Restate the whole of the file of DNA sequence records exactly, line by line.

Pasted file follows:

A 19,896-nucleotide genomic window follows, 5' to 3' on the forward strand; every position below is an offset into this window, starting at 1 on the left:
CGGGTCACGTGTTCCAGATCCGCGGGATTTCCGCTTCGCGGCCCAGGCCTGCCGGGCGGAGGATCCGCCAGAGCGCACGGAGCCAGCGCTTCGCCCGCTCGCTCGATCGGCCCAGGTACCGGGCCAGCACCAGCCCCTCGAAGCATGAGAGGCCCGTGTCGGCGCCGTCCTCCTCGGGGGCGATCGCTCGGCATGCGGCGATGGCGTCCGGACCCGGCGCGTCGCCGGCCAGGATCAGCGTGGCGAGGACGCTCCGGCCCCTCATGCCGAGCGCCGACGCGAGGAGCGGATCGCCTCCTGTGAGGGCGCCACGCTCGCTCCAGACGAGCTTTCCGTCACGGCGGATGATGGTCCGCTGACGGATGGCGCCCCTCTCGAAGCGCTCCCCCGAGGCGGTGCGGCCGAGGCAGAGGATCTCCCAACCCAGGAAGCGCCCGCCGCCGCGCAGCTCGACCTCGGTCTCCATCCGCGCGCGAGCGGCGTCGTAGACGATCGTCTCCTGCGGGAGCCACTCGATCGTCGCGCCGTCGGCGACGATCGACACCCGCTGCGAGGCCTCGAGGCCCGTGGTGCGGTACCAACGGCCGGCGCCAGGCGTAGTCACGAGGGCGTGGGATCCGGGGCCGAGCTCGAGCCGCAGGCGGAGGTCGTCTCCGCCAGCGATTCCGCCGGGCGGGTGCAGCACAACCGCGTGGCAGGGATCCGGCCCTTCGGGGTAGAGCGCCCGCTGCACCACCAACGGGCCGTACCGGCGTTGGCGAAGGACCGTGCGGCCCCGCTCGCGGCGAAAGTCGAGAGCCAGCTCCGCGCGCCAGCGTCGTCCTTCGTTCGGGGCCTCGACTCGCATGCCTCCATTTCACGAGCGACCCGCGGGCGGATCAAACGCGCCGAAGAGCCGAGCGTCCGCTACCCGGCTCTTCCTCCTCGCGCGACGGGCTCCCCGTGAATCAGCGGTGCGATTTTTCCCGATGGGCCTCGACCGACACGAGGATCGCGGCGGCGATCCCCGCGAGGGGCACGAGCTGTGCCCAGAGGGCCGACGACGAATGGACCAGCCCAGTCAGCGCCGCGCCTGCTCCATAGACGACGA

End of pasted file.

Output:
A 19,896-nucleotide genomic window follows, 5' to 3' on the forward strand; every position below is an offset into this window, starting at 1 on the left:
CGGGTCACGTGTTCCAGATCCGCGGGATTTCCGCTTCGCGGCCCAGGCCTGCCGGGCGGAGGATCCGCCAGAGCGCACGGAGCCAGCGCTTCGCCCGCTCGCTCGATCGGCCCAGGTACCGGGCCAGCACCAGCCCCTCGAAGCATGAGAGGCCCGTGTCGGCGCCGTCCTCCTCGGGGGCGATCGCTCGGCATGCGGCGATGGCGTCCGGACCCGGCGCGTCGCCGGCCAGGATCAGCGTGGCGAGGACGCTCCGGCCCCTCATGCCGAGCGCCGACGCGAGGAGCGGATCGCCTCCTGTGAGGGCGCCACGCTCGCTCCAGACGAGCTTTCCGTCACGGCGGATGATGGTCCGCTGACGGATGGCGCCCCTCTCGAAGCGCTCCCCCGAGGCGGTGCGGCCGAGGCAGAGGATCTCCCAACCCAGGAAGCGCCCGCCGCCGCGCAGCTCGACCTCGGTCTCCATCCGCGCGCGAGCGGCGTCGTAGACGATCGTCTCCTGCGGGAGCCACTCGATCGTCGCGCCGTCGGCGACGATCGACACCCGCTGCGAGGCCTCGAGGCCCGTGGTGCGGTACCAACGGCCGGCGCCAGGCGTAGTCACGAGGGCGTGGGATCCGGGGCCGAGCTCGAGCCGCAGGCGGAGGTCGTCTCCGCCAGCGATTCCGCCGGGCGGGTGCAGCACAACCGCGTGGCAGGGATCCGGCCCTTCGGGGTAGAGCGCCCGCTGCACCACCAACGGGCCGTACCGGCGTTGGCGAAGGACCGTGCGGCCCCGCTCGCGGCGAAAGTCGAGAGCCAGCTCCGCGCGCCAGCGTCGTCCTTCGTTCGGGGCCTCGACTCGCATGCCTCCATTTCACGAGCGACCCGCGGGCGGATCAAACGCGCCGAAGAGCCGAGCGTCCGCTACCCGGCTCTTCCTCCTCGCGCGACGGGCTCCCCGTGAATCAGCGGTGCGATTTTTCCCGATGGGCCTCGACCGACACGAGGATCGCGGCGGCGATCCCCGCGAGGGGCACGAGCTGTGCCCAGAGGGCCGACGACGAATGGACCAGCCCAGTCAGCGCCGCGCCTGCTCCATAGACGACGA